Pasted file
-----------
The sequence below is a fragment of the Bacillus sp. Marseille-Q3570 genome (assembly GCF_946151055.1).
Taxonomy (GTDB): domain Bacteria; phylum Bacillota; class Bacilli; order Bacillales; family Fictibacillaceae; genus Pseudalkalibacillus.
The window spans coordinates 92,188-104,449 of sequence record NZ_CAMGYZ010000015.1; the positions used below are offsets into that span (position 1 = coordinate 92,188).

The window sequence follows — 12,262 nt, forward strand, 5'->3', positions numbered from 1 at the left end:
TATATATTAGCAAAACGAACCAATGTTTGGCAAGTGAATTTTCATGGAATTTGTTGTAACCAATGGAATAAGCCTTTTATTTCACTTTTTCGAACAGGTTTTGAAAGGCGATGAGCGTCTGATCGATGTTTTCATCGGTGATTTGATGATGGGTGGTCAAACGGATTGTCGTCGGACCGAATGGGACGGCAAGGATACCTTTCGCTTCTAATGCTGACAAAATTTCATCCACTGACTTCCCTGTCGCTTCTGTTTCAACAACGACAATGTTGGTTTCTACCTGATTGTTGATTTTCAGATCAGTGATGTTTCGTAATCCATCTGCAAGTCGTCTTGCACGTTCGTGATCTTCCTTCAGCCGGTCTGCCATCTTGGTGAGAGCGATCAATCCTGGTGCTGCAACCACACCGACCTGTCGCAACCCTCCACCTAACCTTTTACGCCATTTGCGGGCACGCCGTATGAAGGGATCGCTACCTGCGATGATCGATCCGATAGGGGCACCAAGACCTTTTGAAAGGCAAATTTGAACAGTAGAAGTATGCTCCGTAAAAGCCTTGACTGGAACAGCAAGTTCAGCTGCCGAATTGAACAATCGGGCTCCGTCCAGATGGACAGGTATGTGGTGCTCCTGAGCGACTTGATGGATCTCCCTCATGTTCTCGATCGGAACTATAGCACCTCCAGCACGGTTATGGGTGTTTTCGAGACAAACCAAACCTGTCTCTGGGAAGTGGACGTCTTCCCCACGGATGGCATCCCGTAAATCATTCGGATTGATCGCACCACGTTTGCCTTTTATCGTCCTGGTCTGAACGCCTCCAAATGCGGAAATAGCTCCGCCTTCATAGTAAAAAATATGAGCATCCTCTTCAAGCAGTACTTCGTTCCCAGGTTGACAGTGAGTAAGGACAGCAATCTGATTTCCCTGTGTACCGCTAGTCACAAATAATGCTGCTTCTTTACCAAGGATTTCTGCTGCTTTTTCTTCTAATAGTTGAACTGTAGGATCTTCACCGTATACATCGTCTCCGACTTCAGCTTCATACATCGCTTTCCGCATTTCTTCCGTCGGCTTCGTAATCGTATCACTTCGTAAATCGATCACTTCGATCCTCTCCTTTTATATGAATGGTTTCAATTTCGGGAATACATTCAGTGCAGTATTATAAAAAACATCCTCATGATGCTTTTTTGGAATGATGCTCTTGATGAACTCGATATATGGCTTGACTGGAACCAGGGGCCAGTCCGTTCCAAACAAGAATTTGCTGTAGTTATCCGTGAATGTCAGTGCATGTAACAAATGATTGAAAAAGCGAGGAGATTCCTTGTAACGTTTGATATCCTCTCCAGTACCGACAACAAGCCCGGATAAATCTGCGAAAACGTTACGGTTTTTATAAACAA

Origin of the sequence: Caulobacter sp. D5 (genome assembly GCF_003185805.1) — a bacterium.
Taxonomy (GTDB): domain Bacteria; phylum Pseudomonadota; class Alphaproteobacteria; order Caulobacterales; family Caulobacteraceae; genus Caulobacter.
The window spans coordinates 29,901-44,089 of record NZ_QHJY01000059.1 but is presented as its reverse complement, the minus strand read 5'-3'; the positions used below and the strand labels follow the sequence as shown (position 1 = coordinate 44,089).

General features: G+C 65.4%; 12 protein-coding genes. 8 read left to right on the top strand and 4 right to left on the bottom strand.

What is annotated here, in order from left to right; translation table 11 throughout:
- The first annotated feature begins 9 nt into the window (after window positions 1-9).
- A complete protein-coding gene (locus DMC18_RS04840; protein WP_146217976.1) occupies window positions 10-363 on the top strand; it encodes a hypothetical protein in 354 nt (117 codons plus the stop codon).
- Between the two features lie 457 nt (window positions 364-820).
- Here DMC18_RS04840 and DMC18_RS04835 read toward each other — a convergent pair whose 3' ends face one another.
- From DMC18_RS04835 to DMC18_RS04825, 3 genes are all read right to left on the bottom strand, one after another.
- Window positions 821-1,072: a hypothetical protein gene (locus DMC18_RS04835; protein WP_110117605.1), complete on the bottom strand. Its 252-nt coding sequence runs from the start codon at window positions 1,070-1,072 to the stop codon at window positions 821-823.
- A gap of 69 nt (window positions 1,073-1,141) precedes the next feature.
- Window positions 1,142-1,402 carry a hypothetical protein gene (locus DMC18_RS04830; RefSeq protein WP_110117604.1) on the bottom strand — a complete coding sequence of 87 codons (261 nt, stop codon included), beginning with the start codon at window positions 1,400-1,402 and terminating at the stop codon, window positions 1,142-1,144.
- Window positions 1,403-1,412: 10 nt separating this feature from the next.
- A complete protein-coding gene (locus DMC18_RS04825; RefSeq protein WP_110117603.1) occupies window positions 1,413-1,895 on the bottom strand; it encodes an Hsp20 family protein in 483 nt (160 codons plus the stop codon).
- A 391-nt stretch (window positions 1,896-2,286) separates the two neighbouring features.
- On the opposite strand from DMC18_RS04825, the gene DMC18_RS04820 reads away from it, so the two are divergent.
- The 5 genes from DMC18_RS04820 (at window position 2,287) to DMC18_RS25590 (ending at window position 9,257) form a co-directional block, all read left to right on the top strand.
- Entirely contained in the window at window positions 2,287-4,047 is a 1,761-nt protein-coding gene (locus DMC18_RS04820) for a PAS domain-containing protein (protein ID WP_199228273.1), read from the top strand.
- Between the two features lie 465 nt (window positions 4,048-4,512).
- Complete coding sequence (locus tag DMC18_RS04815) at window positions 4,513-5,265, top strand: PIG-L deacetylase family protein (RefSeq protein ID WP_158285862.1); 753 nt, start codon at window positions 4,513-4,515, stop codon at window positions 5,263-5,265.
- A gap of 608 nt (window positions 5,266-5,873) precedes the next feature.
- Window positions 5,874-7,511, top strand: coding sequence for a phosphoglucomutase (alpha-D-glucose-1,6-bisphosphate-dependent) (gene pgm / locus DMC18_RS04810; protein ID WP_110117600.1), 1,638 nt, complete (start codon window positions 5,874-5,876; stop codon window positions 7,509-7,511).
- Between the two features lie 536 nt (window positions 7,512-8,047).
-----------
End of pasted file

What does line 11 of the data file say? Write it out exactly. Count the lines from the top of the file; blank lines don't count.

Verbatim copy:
- The first annotated feature begins 9 nt into the window (after window positions 1-9).